“Business leaders and Executives are confronted with disruption being the new norm. The ability to respond to any given disruption within a finely tuned supply chain represents a competitive differentiator in the battle for growth, consumer trust and market share”, comments Sascha Kunze, Head of Digital Supply Chain and Industry 4.0, Northern Europe at SAP. “Seamless information & data flow across the supply and value chain from product design to planning and handover to manufacturing are crucial. Businesses that invest into Supply Chain “fitness” will be able to navigate the next chapter of growth”
To overcome potential supply chain crises in 2023, more than 8 in 10 businesses see a need to move on from a ‘just in time’ supply chain model to a ‘just in case’ model. This figure increases to 9 in 10 in France and Belgium.
Elsewhere, findings from the study show that European businesses are exploring various other avenues to improve their supply chains:
- 65% plan to prioritize in country-based supply chain solutions
- 67% plan to adopt new technology to help overcome challenges in the next 1-2 years
- 67% plan to find new environmentally friendly supply chain solutions
“Before the COVID-19 pandemic, the supply chain was taken for granted. It was an intangible part of business operations that just ‘worked.’ In fact, logistics as a topic of conversation rarely made headlines and bulletins, certainly less so the dinner table, business meetings and on social media”, concludes Kunze.” With the spotlight firmly fixed on the supply chain, and as this research identifies, businesses across Northern Europe are having to re-think their supply chain policies to build additional resilience to withstand being affected by more acute issues than ever before.”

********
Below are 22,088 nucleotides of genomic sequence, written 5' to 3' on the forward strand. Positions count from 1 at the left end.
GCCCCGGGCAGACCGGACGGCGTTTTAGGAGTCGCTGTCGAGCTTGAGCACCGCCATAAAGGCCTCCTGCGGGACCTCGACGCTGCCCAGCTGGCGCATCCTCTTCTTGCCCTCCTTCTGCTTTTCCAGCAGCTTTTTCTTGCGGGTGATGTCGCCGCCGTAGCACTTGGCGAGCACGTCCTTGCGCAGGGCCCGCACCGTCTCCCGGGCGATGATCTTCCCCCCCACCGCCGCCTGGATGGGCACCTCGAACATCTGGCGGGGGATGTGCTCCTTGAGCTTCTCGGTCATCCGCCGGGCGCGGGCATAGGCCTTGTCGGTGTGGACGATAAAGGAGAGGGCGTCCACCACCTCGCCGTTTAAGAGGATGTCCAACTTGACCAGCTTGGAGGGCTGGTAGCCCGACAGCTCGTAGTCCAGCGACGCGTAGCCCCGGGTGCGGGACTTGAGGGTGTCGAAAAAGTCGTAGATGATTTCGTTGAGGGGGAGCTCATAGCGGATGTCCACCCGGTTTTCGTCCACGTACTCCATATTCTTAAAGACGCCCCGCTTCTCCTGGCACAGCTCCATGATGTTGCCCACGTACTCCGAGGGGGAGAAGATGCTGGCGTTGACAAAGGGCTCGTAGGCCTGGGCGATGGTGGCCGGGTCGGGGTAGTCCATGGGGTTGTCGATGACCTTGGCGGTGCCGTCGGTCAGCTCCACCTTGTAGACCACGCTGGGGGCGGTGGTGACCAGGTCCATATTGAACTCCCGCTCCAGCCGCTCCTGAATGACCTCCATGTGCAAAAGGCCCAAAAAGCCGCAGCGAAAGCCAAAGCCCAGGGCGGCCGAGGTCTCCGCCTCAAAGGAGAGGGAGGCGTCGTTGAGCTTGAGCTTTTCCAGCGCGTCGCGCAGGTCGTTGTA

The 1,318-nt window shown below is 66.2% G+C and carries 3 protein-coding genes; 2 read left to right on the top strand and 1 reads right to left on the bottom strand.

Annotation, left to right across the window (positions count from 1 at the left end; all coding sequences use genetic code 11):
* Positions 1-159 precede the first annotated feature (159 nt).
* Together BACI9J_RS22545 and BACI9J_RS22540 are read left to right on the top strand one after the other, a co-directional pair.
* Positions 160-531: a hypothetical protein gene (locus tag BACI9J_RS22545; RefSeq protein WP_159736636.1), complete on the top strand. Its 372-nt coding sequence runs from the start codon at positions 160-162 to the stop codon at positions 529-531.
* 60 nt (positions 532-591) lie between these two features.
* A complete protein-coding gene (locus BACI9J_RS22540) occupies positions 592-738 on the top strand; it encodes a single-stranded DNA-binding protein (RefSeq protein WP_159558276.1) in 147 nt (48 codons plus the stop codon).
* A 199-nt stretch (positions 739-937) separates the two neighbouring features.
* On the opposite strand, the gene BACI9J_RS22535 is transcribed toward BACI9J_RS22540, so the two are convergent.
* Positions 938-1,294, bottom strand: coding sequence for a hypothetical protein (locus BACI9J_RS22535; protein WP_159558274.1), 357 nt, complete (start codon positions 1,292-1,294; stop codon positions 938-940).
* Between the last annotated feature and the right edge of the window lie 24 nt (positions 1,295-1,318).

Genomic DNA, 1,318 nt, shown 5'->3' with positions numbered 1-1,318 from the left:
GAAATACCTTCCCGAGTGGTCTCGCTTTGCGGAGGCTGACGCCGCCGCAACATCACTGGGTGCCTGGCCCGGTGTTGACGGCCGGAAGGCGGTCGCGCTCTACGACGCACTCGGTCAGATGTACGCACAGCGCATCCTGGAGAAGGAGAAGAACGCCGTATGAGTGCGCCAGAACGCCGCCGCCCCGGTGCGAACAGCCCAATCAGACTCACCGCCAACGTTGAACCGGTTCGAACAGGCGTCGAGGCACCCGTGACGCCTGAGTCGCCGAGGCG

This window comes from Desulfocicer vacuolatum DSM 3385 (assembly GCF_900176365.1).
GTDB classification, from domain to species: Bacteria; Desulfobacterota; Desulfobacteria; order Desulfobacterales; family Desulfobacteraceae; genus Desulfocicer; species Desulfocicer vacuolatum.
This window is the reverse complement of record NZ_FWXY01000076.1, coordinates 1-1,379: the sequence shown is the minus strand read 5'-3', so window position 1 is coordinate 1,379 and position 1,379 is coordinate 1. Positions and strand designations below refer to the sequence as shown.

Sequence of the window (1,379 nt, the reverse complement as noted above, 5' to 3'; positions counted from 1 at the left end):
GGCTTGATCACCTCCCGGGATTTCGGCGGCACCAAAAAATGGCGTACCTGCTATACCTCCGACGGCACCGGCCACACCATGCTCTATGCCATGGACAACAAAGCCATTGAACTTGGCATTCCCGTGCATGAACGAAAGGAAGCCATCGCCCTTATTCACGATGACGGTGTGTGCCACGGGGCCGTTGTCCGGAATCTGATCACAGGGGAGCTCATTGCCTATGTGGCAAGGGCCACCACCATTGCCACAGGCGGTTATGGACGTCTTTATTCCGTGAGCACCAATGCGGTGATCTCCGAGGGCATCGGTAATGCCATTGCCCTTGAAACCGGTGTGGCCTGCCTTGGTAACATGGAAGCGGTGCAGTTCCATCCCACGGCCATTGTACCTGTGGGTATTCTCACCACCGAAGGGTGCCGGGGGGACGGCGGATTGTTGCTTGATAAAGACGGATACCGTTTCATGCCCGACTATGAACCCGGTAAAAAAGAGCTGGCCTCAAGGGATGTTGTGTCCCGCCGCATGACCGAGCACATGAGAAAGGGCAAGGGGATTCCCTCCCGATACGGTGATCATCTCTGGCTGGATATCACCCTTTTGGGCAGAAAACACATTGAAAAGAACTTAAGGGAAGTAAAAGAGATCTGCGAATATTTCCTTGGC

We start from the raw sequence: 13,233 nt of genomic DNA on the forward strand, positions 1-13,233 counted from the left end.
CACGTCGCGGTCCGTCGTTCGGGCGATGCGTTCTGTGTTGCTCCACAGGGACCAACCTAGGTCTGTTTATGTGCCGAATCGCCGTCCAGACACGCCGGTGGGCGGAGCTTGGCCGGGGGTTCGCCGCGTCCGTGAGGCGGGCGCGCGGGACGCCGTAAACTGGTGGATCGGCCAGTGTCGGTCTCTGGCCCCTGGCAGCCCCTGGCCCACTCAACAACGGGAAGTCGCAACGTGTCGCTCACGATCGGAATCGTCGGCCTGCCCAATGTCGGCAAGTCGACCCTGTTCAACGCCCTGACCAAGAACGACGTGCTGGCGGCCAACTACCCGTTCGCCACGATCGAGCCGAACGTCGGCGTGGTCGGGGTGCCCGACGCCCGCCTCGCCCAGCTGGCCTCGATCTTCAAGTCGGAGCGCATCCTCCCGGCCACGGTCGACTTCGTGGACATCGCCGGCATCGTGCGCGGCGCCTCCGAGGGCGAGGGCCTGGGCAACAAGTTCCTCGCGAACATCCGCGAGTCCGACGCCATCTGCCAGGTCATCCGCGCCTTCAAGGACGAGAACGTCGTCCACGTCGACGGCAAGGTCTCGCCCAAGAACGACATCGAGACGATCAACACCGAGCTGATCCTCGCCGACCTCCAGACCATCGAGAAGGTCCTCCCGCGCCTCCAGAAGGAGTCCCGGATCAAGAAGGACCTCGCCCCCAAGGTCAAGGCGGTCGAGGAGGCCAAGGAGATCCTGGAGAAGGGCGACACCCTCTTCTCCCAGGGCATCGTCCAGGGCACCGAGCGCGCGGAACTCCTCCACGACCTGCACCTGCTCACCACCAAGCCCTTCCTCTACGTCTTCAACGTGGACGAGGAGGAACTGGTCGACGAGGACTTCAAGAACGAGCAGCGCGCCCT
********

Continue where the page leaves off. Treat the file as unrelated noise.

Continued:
Dieter Verlaeckt IT Director at Bru Textiles “Of course, we also felt the effects of the crisis. Transport was really under pressure, but thanks to our investments in software, we can control, manage and automate our costs and business processes well. That really makes a difference. The study shows that 1 company in 4 does not know how and where to start with sustainability. With us, it was actually the other way around. We rolled out software, based on sustainability considerations. Soon we saw how improving the flow of information in our supply chain also opened up numerous opportunities to better plan our inventory and, as a result, provide better customer service. By collecting and enriching data, we have a complete overview of our supply chain.”
Olivier Kessler-Gay, Managing Director for Western Europe at Pandora: “Our challenge today is to meet the new expectations of a transparent, personalized and omnichannel shopping experience. By fully integrating our value chain, from the design of our jewelry and its manufacture in our workshops, to the supply of our stores, we have eliminated some of the problems faced by other market players. We can thus better anticipate the impact of macroeconomic developments and manage risks. While many uncertainties remain complex to grasp, the knowledge of our customers, the data and the tools at our disposal allow us to improve growth through a much more sophisticated approach and a finer understanding of demand.”